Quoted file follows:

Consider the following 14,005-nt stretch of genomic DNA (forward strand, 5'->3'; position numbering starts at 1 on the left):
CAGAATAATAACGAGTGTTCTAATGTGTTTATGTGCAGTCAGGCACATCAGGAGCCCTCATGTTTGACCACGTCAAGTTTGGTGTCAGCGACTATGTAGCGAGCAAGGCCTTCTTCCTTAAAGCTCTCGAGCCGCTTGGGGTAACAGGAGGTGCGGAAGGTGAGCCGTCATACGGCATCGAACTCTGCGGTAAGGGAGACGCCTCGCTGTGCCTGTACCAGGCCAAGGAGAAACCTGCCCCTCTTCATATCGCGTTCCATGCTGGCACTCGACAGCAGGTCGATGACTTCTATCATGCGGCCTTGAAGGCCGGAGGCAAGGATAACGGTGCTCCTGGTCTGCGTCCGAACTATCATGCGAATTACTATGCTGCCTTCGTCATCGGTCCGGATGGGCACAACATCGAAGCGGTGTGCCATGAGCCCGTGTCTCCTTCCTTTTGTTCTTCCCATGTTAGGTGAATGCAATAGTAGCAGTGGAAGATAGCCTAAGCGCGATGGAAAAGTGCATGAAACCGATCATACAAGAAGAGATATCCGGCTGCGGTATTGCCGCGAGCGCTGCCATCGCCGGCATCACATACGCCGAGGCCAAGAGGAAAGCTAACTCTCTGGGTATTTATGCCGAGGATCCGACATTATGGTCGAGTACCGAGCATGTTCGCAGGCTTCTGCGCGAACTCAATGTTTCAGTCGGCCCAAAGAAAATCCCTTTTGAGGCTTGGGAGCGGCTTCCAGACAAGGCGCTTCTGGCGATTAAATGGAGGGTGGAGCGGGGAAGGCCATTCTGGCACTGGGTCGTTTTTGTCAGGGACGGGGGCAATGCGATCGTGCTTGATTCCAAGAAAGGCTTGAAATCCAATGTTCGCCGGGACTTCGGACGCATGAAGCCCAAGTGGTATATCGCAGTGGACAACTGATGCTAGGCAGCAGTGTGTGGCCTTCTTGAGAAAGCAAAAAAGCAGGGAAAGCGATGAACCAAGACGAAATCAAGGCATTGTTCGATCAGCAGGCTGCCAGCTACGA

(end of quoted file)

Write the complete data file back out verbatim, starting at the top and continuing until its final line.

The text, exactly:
Consider the following 14,005-nt stretch of genomic DNA (forward strand, 5'->3'; position numbering starts at 1 on the left):
CAGAATAATAACGAGTGTTCTAATGTGTTTATGTGCAGTCAGGCACATCAGGAGCCCTCATGTTTGACCACGTCAAGTTTGGTGTCAGCGACTATGTAGCGAGCAAGGCCTTCTTCCTTAAAGCTCTCGAGCCGCTTGGGGTAACAGGAGGTGCGGAAGGTGAGCCGTCATACGGCATCGAACTCTGCGGTAAGGGAGACGCCTCGCTGTGCCTGTACCAGGCCAAGGAGAAACCTGCCCCTCTTCATATCGCGTTCCATGCTGGCACTCGACAGCAGGTCGATGACTTCTATCATGCGGCCTTGAAGGCCGGAGGCAAGGATAACGGTGCTCCTGGTCTGCGTCCGAACTATCATGCGAATTACTATGCTGCCTTCGTCATCGGTCCGGATGGGCACAACATCGAAGCGGTGTGCCATGAGCCCGTGTCTCCTTCCTTTTGTTCTTCCCATGTTAGGTGAATGCAATAGTAGCAGTGGAAGATAGCCTAAGCGCGATGGAAAAGTGCATGAAACCGATCATACAAGAAGAGATATCCGGCTGCGGTATTGCCGCGAGCGCTGCCATCGCCGGCATCACATACGCCGAGGCCAAGAGGAAAGCTAACTCTCTGGGTATTTATGCCGAGGATCCGACATTATGGTCGAGTACCGAGCATGTTCGCAGGCTTCTGCGCGAACTCAATGTTTCAGTCGGCCCAAAGAAAATCCCTTTTGAGGCTTGGGAGCGGCTTCCAGACAAGGCGCTTCTGGCGATTAAATGGAGGGTGGAGCGGGGAAGGCCATTCTGGCACTGGGTCGTTTTTGTCAGGGACGGGGGCAATGCGATCGTGCTTGATTCCAAGAAAGGCTTGAAATCCAATGTTCGCCGGGACTTCGGACGCATGAAGCCCAAGTGGTATATCGCAGTGGACAACTGATGCTAGGCAGCAGTGTGTGGCCTTCTTGAGAAAGCAAAAAAGCAGGGAAAGCGATGAACCAAGACGAAATCAAGGCATTGTTCGATCAGCAGGCTGCCAGCTACGA